Smallest Preemie To Ever Survive At Nebraska Hospital Finally Goes Home After 116 Days.

Close up of a preemie baby hooked up to oxygen and sleeping. Mom's hand rests gently on him and is nearly the size of the baby.

The McClinton’s pregnancy journey has not been easy. Ashley and her husband, Buddy, have been trying to have a baby for over 11 years now. Along the way, she suffered a miscarriage — her sweet angel, Caroline Margaret. But after multiple rounds of in vitro, she found herself pregnant once more. She would go on to give birth to the smallest preemie to survive at their Nebraskan hospital, but before that, things took a scary turn.

Twenty-four weeks and two days into her pregnancy, Ashley went into labor. That’s barely over half the length of a typical pregnancy. This was, understandably, alarming for the couple.

“What went through my mind was, ‘Lord, I cannot lose another child. I cannot bury another baby,'” Ashley recalls.

John “Buddy” McClinton was born in September, weighing less than a pound. This officially made him the smallest baby born at this hospital who would go on to survive.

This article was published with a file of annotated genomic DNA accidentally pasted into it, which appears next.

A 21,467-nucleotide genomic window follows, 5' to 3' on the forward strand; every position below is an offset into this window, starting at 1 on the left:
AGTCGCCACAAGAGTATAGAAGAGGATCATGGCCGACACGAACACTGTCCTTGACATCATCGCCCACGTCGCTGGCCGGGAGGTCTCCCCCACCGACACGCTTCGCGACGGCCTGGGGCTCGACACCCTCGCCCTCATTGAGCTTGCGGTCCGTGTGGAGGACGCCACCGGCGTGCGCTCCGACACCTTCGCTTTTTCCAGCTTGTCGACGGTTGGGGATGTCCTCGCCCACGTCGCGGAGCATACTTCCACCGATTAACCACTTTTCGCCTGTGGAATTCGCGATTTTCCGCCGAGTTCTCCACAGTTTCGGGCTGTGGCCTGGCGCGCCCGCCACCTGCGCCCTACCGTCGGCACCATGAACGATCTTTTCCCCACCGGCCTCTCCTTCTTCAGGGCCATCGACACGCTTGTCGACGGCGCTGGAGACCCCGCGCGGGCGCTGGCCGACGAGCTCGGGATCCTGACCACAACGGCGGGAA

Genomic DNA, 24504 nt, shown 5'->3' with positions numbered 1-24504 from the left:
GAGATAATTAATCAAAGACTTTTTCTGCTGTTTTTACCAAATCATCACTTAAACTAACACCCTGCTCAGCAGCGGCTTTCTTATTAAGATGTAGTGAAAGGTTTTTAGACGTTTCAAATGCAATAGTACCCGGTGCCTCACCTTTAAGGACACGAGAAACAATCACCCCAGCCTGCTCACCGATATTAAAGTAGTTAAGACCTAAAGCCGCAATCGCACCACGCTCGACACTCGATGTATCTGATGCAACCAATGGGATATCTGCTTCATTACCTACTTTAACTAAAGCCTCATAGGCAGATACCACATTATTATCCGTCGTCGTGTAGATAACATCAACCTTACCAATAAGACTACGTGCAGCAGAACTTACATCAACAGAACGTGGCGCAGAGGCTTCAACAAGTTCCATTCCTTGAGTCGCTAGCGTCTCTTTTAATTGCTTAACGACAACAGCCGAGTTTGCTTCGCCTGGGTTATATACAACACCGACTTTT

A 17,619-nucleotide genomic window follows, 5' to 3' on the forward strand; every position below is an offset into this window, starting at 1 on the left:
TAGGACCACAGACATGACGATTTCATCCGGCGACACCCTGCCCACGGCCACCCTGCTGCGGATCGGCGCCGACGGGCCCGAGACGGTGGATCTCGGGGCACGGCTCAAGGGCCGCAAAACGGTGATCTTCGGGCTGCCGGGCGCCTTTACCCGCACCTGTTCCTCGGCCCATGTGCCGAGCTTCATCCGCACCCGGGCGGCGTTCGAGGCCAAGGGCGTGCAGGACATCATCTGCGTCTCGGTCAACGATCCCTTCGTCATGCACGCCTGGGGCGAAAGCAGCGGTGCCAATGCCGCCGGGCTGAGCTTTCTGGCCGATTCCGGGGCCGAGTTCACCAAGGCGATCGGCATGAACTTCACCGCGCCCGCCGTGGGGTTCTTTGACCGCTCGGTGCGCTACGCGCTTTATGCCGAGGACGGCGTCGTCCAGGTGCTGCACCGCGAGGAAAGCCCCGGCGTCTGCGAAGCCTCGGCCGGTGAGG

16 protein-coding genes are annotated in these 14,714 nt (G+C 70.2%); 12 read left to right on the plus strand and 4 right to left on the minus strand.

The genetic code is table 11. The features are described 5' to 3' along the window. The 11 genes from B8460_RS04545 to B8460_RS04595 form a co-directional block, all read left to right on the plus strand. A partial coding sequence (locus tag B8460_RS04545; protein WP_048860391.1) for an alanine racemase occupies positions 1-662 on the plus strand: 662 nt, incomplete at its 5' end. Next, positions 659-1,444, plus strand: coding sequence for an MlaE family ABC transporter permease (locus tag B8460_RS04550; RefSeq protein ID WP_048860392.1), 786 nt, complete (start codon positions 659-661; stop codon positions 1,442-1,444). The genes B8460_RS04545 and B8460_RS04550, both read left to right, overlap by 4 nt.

Meet John, the Smallest Preemie to Survive at Methodist Women’s Hospital

Close up a preemie baby, John McClinton, being held against his mom's chest. He seems to be about the size of mom's hand.

This precious little one also had medical complications, including a hole in his heart. Still, with the loving care of the medical professionals at Methodist Women’s Hospital, John grew and healed. They even sewed up his heart.

Now, after 116 days in the hospital, John is at home. He’ll still be on oxygen for a while, but he’s expected to live a healthy life. Going home was exciting for the McClinton family, of course, but there was some sadness, too.

Close up of Ashley McClinton smiling as she hold her baby, John, in her arms. John has grown. He has a pacifier in his mouth and is on oxygen.

“The day we brought him home, it was pretty bittersweet because we have formed such close relationships with all of the people that took care of him for this 116 days,” she explains. “So it was a joyful day. But also, you know, a lot of a lot of tears, too, because those people that cared for him so well have become like a second family to us.”

Ashley McClinton smiles wide as she sits on a couch and holds her swaddled baby, Joh, in her arms.

Now that Ashley and Buddy are settling into life with their newborn, they hope that their harrowing experience will help others in similar situations.

“I think our story hits people who are struggling, who have either really struggled with infertility or struggled with having lost a child, or struggled with a baby born really early,” Ashley says.

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